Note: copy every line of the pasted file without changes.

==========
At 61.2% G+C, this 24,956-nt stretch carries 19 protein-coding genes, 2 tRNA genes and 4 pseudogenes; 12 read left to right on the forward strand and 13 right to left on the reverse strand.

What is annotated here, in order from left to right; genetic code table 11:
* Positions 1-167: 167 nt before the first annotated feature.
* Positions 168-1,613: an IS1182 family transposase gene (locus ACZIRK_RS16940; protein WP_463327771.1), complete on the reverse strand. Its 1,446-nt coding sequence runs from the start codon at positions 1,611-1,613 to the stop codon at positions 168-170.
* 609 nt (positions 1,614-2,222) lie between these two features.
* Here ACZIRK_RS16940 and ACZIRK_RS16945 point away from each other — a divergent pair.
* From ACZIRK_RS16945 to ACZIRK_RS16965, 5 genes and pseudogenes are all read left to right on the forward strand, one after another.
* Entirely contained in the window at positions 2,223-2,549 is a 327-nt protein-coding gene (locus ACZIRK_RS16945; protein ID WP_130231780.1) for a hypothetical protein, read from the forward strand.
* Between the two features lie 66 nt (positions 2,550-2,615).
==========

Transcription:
At 61.2% G+C, this 24,956-nt stretch carries 19 protein-coding genes, 2 tRNA genes and 4 pseudogenes; 12 read left to right on the forward strand and 13 right to left on the reverse strand.

What is annotated here, in order from left to right; genetic code table 11:
* Positions 1-167: 167 nt before the first annotated feature.
* Positions 168-1,613: an IS1182 family transposase gene (locus ACZIRK_RS16940; protein WP_463327771.1), complete on the reverse strand. Its 1,446-nt coding sequence runs from the start codon at positions 1,611-1,613 to the stop codon at positions 168-170.
* 609 nt (positions 1,614-2,222) lie between these two features.
* Here ACZIRK_RS16940 and ACZIRK_RS16945 point away from each other — a divergent pair.
* From ACZIRK_RS16945 to ACZIRK_RS16965, 5 genes and pseudogenes are all read left to right on the forward strand, one after another.
* Entirely contained in the window at positions 2,223-2,549 is a 327-nt protein-coding gene (locus ACZIRK_RS16945; protein ID WP_130231780.1) for a hypothetical protein, read from the forward strand.
* Between the two features lie 66 nt (positions 2,550-2,615).